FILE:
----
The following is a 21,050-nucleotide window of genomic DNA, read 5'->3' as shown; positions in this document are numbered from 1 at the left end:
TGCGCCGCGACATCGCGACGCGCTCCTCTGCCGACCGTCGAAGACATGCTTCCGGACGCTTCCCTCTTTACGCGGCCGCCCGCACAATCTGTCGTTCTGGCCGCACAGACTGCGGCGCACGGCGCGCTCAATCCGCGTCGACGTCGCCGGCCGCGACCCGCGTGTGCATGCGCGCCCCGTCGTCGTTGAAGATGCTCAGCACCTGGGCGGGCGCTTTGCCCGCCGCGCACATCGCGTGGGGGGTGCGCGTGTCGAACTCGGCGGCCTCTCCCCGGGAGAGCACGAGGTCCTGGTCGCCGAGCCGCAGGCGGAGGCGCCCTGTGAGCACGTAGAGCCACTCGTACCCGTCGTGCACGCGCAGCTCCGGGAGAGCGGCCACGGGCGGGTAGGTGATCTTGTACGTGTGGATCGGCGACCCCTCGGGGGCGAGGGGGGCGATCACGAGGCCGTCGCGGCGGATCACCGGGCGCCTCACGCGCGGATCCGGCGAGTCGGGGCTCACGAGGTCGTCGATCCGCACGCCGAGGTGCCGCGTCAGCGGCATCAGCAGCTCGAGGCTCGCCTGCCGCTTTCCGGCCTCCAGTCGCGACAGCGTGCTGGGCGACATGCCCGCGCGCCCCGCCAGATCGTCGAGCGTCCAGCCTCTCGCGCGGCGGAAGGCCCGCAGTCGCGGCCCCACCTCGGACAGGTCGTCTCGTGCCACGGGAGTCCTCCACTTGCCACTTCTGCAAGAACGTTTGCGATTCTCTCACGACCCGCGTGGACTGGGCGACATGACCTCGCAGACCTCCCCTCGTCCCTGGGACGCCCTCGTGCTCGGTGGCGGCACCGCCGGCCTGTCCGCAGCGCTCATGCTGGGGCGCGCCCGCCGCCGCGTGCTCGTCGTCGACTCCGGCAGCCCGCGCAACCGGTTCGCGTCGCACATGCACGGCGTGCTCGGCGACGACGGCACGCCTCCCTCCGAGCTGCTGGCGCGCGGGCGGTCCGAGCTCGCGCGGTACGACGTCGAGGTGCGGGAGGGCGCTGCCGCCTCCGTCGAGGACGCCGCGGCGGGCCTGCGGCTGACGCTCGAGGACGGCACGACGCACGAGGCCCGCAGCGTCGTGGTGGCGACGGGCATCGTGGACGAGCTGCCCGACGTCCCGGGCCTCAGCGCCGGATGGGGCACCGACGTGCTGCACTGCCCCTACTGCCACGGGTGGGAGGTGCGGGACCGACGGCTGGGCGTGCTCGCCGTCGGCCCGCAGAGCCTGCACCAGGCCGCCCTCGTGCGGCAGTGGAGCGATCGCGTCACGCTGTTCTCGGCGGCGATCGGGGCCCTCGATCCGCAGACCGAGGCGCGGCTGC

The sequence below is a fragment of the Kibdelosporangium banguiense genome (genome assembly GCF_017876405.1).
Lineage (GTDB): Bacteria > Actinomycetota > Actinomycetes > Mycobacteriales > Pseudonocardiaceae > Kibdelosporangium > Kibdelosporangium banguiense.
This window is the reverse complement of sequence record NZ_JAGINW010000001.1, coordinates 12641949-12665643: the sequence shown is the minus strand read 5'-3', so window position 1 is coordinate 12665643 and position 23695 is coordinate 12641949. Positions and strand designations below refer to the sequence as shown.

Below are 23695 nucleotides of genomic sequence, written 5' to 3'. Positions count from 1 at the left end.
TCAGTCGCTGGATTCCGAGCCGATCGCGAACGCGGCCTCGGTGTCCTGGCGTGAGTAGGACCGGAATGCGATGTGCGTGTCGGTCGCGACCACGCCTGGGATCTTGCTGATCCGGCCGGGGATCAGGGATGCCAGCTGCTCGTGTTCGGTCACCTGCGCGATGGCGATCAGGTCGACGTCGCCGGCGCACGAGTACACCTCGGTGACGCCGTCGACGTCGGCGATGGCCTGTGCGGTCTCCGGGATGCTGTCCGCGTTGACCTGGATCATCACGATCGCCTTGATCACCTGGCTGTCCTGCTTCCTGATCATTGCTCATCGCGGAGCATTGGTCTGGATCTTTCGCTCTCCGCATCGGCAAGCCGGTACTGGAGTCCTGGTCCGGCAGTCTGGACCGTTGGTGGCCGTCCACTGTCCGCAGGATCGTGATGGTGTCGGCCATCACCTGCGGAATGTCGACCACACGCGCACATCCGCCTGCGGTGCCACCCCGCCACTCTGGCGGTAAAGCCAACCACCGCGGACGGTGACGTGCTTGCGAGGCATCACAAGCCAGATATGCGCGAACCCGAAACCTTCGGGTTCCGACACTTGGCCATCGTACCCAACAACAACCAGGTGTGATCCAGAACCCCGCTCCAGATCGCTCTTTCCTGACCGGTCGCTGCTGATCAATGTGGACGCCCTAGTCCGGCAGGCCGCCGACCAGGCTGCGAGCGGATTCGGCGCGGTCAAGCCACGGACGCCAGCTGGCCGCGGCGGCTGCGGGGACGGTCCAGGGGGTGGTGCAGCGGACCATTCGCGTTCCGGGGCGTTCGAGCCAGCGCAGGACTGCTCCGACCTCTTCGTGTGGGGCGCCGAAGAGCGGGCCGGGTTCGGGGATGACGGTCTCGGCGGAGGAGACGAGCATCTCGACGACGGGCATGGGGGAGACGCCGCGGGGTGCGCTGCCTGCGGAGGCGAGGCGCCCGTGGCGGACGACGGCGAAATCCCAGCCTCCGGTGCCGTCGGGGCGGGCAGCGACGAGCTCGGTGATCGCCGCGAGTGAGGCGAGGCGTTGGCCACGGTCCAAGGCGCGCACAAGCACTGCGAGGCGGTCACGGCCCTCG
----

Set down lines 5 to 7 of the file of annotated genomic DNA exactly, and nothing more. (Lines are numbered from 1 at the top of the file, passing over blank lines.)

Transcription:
This window is the reverse complement of sequence record NZ_JAGINW010000001.1, coordinates 12641949-12665643: the sequence shown is the minus strand read 5'-3', so window position 1 is coordinate 12665643 and position 23695 is coordinate 12641949. Positions and strand designations below refer to the sequence as shown.

Below are 23695 nucleotides of genomic sequence, written 5' to 3'. Positions count from 1 at the left end.
TCAGTCGCTGGATTCCGAGCCGATCGCGAACGCGGCCTCGGTGTCCTGGCGTGAGTAGGACCGGAATGCGATGTGCGTGTCGGTCGCGACCACGCCTGGGATCTTGCTGATCCGGCCGGGGATCAGGGATGCCAGCTGCTCGTGTTCGGTCACCTGCGCGATGGCGATCAGGTCGACGTCGCCGGCGCACGAGTACACCTCGGTGACGCCGTCGACGTCGGCGATGGCCTGTGCGGTCTCCGGGATGCTGTCCGCGTTGACCTGGATCATCACGATCGCCTTGATCACCTGGCTGTCCTGCTTCCTGATCATTGCTCATCGCGGAGCATTGGTCTGGATCTTTCGCTCTCCGCATCGGCAAGCCGGTACTGGAGTCCTGGTCCGGCAGTCTGGACCGTTGGTGGCCGTCCACTGTCCGCAGGATCGTGATGGTGTCGGCCATCACCTGCGGAATGTCGACCACACGCGCACATCCGCCTGCGGTGCCACCCCGCCACTCTGGCGGTAAAGCCAACCACCGCGGACGGTGACGTGCTTGCGAGGCATCACAAGCCAGATATGCGCGAACCCGAAACCTTCGGGTTCCGACACTTGGCCATCGTACCCAACAACAACCAGGTGTGATCCAGAACCCCGCTCCAGATCGCTCTTTCCTGACCGGTCGCTGCTGATCAATGTGGACGCCCTAGTCCGGCAGGCCGCCGACCAGGCTGCGAGCGGATTCGGCGCGGTCAAGCCACGGACGCCAGCTGGCCGCGGCGGCTGCGGGGACGGTCCAGGGGGTGGTGCAGCGGACCATTCGCGTTCCGGGGCGTTCGAGCCAGCGCAGGACTGCTCCGACCTCTTCGTGTGGGGCGCCGAAGAGCGGGCCGGGTTCGGGGATGACGGTCTCGGCGGAGGAGACGAGCATCTCGACGACGGGCATGGGGGAGACGCCGCGGGGTGCGCTGCCTGCGGAGGCGAGGCGCCCGTGGCGGACGACGGCGAAATCCCAGCCTCCGGTGCCGTCGGGGCGGGCAGCGACGAGCTCGGTGATCGCCGCGAGTGAGGCGAGGCGTTGGCCACGGTCCAAGGCGCGCACAAGCACTGCGAGGCGGTCACGGCCCTCG